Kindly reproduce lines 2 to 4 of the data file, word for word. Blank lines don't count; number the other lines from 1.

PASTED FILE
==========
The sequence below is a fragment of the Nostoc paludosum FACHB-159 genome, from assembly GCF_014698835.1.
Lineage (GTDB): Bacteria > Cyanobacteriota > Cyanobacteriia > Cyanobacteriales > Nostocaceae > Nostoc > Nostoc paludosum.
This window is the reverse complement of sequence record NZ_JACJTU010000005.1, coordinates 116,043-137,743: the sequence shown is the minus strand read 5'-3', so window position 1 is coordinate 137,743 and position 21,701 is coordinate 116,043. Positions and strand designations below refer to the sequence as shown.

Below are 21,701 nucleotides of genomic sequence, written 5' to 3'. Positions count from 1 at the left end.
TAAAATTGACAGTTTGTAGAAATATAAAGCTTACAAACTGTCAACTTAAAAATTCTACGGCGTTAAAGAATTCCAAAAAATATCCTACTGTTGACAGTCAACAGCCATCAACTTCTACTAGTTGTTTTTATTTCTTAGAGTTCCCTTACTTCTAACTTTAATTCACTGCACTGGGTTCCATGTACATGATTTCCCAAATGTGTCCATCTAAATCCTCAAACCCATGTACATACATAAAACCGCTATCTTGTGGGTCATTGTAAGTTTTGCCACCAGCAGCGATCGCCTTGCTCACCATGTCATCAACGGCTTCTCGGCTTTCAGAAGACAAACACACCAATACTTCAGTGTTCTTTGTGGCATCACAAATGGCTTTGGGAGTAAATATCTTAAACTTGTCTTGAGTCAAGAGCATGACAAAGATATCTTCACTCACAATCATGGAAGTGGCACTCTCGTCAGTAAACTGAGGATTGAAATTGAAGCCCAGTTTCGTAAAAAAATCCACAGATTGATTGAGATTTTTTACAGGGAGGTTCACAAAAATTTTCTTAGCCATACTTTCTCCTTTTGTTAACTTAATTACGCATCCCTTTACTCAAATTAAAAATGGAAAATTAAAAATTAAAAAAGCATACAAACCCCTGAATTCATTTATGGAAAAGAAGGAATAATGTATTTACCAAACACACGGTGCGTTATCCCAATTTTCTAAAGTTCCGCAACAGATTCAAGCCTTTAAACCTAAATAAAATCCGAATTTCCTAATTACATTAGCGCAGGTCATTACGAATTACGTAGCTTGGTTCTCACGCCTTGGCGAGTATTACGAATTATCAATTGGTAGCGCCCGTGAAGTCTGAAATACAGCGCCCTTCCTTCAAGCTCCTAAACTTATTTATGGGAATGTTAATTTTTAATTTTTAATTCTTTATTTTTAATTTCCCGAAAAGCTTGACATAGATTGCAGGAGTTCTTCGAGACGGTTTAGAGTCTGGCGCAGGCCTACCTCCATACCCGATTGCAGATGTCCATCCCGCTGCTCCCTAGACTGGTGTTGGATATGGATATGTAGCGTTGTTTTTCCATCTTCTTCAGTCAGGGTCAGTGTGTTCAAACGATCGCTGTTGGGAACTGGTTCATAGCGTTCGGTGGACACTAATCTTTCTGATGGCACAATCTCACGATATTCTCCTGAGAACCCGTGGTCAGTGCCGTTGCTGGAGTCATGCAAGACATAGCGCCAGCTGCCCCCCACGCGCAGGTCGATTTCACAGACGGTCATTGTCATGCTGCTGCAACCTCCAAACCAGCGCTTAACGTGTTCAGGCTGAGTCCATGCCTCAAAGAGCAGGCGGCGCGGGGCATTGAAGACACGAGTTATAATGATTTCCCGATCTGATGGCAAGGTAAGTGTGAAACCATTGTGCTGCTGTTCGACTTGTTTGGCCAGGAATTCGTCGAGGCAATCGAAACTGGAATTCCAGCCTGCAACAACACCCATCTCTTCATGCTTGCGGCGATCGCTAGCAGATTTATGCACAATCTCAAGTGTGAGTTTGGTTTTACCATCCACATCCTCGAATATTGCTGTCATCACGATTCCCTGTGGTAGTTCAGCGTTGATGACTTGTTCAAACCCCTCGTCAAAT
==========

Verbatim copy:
Lineage (GTDB): Bacteria > Cyanobacteriota > Cyanobacteriia > Cyanobacteriales > Nostocaceae > Nostoc > Nostoc paludosum.
This window is the reverse complement of sequence record NZ_JACJTU010000005.1, coordinates 116,043-137,743: the sequence shown is the minus strand read 5'-3', so window position 1 is coordinate 137,743 and position 21,701 is coordinate 116,043. Positions and strand designations below refer to the sequence as shown.

Below are 21,701 nucleotides of genomic sequence, written 5' to 3'. Positions count from 1 at the left end.